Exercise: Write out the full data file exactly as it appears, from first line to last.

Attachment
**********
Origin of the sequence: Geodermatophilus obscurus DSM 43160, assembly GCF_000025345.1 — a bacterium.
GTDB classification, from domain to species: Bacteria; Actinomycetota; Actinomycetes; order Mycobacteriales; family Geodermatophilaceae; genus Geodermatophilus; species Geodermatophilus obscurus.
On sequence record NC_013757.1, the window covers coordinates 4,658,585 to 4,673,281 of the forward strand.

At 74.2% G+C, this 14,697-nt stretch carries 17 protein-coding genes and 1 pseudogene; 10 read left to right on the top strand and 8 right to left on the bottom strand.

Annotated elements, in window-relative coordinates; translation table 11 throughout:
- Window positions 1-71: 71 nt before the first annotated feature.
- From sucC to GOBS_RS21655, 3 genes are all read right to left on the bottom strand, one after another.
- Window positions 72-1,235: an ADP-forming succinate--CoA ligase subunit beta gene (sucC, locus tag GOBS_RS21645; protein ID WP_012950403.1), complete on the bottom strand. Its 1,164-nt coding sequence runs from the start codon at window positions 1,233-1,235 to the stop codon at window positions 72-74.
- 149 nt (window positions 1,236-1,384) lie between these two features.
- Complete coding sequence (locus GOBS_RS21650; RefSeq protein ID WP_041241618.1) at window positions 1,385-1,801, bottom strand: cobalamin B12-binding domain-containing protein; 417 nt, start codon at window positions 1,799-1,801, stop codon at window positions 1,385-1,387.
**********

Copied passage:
Origin of the sequence: Geodermatophilus obscurus DSM 43160, assembly GCF_000025345.1 — a bacterium.
GTDB classification, from domain to species: Bacteria; Actinomycetota; Actinomycetes; order Mycobacteriales; family Geodermatophilaceae; genus Geodermatophilus; species Geodermatophilus obscurus.
On sequence record NC_013757.1, the window covers coordinates 4,658,585 to 4,673,281 of the forward strand.

At 74.2% G+C, this 14,697-nt stretch carries 17 protein-coding genes and 1 pseudogene; 10 read left to right on the top strand and 8 right to left on the bottom strand.

Annotated elements, in window-relative coordinates; translation table 11 throughout:
- Window positions 1-71: 71 nt before the first annotated feature.
- From sucC to GOBS_RS21655, 3 genes are all read right to left on the bottom strand, one after another.
- Window positions 72-1,235: an ADP-forming succinate--CoA ligase subunit beta gene (sucC, locus tag GOBS_RS21645; protein ID WP_012950403.1), complete on the bottom strand. Its 1,164-nt coding sequence runs from the start codon at window positions 1,233-1,235 to the stop codon at window positions 72-74.
- 149 nt (window positions 1,236-1,384) lie between these two features.
- Complete coding sequence (locus GOBS_RS21650; RefSeq protein ID WP_041241618.1) at window positions 1,385-1,801, bottom strand: cobalamin B12-binding domain-containing protein; 417 nt, start codon at window positions 1,799-1,801, stop codon at window positions 1,385-1,387.